"THE F-FACTOR DIET"
Author: Tanya Zuckerbrot, MS, RD, is a nutritionist in New York and Miami.
Promise: Lose 4-6 pounds the first two weeks and 2 pounds a week thereafter. "On the F-Factor diet, many of my clients lowered their cholesterol so much that they were able to discontinue cholesterol-lowering medication entirely," writes Zuckerbrot.
Premise: "You get to eat carbohydrates from day one of the F-Factor diet. After years of avoiding the bread basket, the F-Factor diet brings carbohydrates back to your table, Zuckerbrot says. Combining high-fiber foods with lean protein like chicken, steak, eggs, turkey and veal, dieters adhere to Zuckerbrot's poetic ditty: "Fiber and protein at every meal, Makes losing weight no big deal." Phase one of the program involves eating three servings of high-fiber carbs per day and all the lean protein and vegetables you want - you're "guaranteed to have lost between 4 and 6 pounds," she says. In phase two, dieters add three more servings of high-fiber carbs and will lose 2 pounds every week. The book is ideal for urbanistas - i.e. people who don't cook - as it includes extensive options for eating out at a whole variety of restaurants.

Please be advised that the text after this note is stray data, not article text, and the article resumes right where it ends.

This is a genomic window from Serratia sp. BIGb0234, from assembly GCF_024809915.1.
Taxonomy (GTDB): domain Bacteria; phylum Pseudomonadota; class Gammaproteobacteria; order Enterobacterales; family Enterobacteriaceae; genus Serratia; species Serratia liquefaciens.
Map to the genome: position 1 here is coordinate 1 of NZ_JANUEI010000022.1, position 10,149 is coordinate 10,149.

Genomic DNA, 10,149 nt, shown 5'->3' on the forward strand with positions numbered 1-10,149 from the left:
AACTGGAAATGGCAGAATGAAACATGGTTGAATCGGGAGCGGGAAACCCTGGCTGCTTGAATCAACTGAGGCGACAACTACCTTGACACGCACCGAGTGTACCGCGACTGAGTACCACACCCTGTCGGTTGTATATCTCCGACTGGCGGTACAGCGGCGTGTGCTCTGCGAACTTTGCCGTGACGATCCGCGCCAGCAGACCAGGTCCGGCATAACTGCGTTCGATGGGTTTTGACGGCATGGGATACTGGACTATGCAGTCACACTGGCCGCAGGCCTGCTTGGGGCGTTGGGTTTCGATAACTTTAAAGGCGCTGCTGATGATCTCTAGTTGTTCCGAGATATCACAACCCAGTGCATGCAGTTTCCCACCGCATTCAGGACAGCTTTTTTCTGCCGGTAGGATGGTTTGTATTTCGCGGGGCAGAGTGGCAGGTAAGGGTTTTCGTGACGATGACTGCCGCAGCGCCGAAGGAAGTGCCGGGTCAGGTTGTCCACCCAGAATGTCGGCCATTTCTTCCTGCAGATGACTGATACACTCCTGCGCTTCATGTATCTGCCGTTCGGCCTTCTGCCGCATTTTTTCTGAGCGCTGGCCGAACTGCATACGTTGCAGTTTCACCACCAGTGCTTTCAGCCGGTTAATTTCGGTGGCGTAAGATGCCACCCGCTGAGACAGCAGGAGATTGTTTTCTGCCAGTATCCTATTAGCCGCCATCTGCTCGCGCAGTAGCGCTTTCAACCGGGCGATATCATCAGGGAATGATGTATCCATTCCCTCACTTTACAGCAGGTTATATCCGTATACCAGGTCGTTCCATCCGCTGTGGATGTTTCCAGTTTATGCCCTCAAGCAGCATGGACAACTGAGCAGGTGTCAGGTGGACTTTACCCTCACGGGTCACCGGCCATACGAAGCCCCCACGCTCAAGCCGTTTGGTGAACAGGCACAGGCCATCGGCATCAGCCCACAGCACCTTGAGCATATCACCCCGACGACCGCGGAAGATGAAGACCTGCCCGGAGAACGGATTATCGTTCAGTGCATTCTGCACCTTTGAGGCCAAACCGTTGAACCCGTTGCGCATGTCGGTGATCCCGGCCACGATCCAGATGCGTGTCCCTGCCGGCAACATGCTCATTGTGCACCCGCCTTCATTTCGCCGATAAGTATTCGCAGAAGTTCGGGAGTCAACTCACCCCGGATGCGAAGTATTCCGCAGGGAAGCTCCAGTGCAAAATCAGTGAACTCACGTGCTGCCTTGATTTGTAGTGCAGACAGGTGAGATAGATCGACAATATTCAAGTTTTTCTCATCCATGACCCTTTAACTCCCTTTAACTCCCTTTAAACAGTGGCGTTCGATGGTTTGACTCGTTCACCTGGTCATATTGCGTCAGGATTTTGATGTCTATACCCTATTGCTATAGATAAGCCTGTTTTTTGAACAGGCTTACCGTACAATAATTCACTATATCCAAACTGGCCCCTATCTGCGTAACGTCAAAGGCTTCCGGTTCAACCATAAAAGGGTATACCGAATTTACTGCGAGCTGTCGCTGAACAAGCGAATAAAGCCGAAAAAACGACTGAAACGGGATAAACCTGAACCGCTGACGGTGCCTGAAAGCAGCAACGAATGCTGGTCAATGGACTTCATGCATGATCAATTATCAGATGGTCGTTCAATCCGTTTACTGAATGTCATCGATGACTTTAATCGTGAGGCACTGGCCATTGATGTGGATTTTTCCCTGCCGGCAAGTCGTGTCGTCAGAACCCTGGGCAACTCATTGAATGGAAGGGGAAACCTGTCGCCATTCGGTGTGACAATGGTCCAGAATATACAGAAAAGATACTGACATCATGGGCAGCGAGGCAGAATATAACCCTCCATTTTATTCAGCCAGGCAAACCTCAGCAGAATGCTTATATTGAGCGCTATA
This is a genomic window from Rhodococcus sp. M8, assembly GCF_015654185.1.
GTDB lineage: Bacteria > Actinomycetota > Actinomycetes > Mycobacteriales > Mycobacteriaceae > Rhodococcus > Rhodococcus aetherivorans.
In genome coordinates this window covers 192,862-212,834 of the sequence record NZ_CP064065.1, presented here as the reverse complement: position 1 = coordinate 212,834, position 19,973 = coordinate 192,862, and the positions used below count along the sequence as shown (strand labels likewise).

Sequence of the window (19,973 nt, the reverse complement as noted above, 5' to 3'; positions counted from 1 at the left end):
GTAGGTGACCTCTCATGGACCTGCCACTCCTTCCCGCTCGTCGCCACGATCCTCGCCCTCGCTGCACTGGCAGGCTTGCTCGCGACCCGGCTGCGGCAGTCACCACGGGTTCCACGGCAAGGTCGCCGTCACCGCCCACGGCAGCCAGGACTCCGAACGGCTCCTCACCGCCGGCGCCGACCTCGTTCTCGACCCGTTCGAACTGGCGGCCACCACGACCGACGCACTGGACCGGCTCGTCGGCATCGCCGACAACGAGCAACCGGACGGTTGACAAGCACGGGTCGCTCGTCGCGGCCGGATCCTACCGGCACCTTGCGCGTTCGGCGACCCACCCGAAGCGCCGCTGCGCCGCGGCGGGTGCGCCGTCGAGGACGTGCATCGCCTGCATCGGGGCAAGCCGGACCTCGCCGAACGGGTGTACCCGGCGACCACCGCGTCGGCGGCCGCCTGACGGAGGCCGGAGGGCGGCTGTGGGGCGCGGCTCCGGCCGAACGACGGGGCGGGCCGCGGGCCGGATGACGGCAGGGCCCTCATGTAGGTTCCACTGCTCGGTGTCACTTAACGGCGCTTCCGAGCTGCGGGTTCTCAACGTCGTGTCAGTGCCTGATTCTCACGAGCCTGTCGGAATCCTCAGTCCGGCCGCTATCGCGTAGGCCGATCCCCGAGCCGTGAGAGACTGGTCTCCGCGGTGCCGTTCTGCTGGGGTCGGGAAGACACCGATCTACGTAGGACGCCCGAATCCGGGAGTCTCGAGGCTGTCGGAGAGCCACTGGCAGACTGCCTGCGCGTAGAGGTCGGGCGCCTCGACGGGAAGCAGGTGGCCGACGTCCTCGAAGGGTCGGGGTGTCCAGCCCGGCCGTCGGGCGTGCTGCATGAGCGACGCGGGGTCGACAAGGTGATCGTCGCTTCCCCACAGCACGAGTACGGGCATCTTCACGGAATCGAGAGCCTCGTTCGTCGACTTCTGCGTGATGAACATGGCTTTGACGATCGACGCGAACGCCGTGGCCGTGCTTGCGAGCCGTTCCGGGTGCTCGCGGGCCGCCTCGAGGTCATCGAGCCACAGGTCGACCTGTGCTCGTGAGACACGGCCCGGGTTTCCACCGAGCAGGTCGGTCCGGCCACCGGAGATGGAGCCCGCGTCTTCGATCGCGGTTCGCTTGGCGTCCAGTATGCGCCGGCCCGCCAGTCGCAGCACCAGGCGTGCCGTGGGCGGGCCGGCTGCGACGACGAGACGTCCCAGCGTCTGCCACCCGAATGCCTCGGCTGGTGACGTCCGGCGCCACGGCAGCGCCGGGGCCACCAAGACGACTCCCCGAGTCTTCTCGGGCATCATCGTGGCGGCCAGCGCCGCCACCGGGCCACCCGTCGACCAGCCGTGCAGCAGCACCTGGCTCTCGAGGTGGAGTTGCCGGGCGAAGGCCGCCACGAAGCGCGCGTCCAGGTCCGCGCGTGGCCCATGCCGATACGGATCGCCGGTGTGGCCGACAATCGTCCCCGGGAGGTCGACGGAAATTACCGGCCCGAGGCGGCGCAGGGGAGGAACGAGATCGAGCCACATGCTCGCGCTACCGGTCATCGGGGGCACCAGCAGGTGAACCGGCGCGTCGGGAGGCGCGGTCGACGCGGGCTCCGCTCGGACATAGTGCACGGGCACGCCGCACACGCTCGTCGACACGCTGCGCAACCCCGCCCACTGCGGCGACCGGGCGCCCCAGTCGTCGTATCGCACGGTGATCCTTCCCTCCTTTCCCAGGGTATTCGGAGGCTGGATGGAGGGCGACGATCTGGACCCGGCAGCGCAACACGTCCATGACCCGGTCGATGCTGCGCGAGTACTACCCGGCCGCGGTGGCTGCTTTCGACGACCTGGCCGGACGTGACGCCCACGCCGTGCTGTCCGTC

French restaurant: Starter: Tuna tartare; Main: Hanger steak with black pepper sauce; Side: Steamed asparagus; Beverage: Glass of red wine.
Italian restaurant: Starter: Tricolor salad with shaved Parmesan and aged balsamic vinegar; Main: Fish soup or grilled veal chops Milanese (with chopped arugula and tomatoes); Dessert: Strawberries.
Nutritionist says: "It's impossible to lose more than 2 pounds of body fat a week, so the rest of the weight dieters may be losing in the first two weeks may be muscle and/or water weight," Muecke says. "I don't like that they don't regulate the amount of food you can eat, which is a huge part of changing your lifestyle and eating habits - it's all about portion control. While I agree with a lean protein and high-fiber carbs plan, they need to specify portion control based on body types."